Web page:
Wednesday, January 18, 2017

A fitness downside to statin drugs?

Before passing on this article by Gretchen Reynolds and the work of Chung et al. that it points to, I'll start with a personal account of why it immediately caught my attention. I started taking a statin (10 mg simvastatin) over 20 years ago, not because my lipids were high, but because I read that statins had anti-inflammatory effects. Over the past year I have become increasingly alarmed that my hand muscle and grip strength were weakening. For a recital pianist, this can mean the end of performing. Since a known side effect of statins is to do just this, I stopped taking simvastatin, and within days could feel muscle mass and strength returning. (I'm doing a recital on Feb. 19.) It's interesting that this side effect became obvious only after many years, I would guess a function of aging (I'm 74).

Now, getting to the work Reynolds notes , a new study in mice suggest that statin drugs make exercise more difficult and less beneficial. Animals on statins loose grip strength, are more easily fatigued, and do not show the normal exercise-induced increase in muscle fiber size. Here is the technical abstract:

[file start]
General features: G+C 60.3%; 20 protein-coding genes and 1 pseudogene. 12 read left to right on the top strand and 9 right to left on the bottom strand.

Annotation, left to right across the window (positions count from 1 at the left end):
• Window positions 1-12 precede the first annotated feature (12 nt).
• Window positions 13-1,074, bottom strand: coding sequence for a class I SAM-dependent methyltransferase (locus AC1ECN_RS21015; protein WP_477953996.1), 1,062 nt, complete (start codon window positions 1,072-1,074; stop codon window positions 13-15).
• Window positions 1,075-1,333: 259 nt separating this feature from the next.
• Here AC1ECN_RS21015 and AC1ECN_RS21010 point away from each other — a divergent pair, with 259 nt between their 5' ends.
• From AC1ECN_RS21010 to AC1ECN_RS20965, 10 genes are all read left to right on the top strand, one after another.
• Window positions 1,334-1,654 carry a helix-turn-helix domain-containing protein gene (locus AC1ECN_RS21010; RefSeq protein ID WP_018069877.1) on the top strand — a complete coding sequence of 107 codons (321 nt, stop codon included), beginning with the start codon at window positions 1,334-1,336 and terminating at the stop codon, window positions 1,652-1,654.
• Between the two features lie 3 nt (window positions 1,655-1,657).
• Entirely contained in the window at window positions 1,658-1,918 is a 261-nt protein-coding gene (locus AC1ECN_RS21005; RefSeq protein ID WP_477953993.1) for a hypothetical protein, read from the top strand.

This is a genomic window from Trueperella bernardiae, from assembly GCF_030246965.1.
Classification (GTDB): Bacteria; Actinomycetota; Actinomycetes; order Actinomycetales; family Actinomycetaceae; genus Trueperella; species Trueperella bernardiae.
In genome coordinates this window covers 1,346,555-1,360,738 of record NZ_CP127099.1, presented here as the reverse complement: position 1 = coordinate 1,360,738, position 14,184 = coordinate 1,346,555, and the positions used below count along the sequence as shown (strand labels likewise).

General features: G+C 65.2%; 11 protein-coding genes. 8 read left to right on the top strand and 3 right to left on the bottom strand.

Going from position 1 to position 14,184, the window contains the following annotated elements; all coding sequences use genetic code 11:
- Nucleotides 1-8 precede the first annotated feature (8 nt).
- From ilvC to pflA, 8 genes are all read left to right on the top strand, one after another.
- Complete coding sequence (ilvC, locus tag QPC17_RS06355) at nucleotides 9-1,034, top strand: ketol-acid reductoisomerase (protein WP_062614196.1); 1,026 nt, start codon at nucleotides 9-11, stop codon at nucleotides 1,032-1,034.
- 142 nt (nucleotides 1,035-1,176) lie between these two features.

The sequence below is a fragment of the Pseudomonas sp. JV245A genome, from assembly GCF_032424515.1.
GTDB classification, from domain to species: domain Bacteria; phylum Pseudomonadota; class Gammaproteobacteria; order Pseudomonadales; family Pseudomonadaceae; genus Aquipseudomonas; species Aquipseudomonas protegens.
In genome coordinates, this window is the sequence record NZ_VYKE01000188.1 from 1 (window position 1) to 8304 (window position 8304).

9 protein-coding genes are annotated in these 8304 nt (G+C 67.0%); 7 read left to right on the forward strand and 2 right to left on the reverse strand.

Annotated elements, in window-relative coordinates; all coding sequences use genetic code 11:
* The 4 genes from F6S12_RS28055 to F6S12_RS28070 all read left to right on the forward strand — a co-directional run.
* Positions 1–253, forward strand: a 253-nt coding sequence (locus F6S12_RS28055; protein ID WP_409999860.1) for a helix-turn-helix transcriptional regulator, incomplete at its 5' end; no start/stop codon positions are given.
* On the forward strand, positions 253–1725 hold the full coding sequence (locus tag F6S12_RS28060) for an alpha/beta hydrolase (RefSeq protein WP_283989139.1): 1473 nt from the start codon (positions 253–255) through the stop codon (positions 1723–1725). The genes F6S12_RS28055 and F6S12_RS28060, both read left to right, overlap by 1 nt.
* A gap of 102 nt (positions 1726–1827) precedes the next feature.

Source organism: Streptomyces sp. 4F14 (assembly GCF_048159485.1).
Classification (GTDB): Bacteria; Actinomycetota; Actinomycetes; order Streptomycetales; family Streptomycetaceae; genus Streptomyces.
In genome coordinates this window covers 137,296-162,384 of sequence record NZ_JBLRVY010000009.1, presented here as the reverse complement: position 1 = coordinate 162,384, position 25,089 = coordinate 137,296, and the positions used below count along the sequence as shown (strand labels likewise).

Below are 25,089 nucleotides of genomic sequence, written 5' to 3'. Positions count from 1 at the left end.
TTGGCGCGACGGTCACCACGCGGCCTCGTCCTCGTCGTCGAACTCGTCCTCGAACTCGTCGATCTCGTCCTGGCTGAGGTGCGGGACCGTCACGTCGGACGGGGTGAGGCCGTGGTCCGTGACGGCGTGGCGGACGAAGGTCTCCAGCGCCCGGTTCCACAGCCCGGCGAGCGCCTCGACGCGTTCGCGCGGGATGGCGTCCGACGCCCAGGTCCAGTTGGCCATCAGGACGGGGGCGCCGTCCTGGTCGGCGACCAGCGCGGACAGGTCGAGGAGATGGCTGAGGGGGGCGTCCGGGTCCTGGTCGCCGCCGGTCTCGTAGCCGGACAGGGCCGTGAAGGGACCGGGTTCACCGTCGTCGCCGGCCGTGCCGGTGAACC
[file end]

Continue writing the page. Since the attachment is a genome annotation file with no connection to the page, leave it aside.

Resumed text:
HMG-CoA reductase inhibitors (statins) are the most effective pharmacological means of reducing cardiovascular disease risk. The most common side effect of statin use is skeletal muscle myopathy, which may be exacerbated by exercise. Hypercholesterolemia and training status are factors that are rarely considered in the progression of myopathy. The purpose of this study was to determine the extent to which acute and chronic exercise can influence statin-induced myopathy in hypercholesterolemic (ApoE-/-) mice. Mice either received daily injections of saline or simvastatin (20 mg/kg) while: 1) remaining sedentary (Sed), 2) engaging in daily exercise for two weeks (novel, Nov), or 3) engaging in daily exercise for two weeks after a brief period of training (accustomed, Acct) (2x3 design, n = 60). Cholesterol, activity, strength, and indices of myofiber damage and atrophy were assessed. Running wheel activity declined in both exercise groups receiving statins (statin x time interaction, p less than 0.05). Cholesterol, grip strength, and maximal isometric force were significantly lower in all groups following statin treatment (statin main effect, p less than 0.05). Mitochondrial content and myofiber size were increased and 4-HNE was decreased by exercise (statin x exercise interaction, p less than 0.05), and these beneficial effects were abrogated by statin treatment. Exercise (Acct and Nov) increased atrogin-1 mRNA in combination with statin treatment, yet enhanced fiber damage or atrophy was not observed. The results from this study suggest that exercise (Nov, Acct) does not exacerbate statin-induced myopathy in ApoE-/- mice, yet statin treatment reduces activity in a manner that prevents muscle from mounting a beneficial adaptive response to training.

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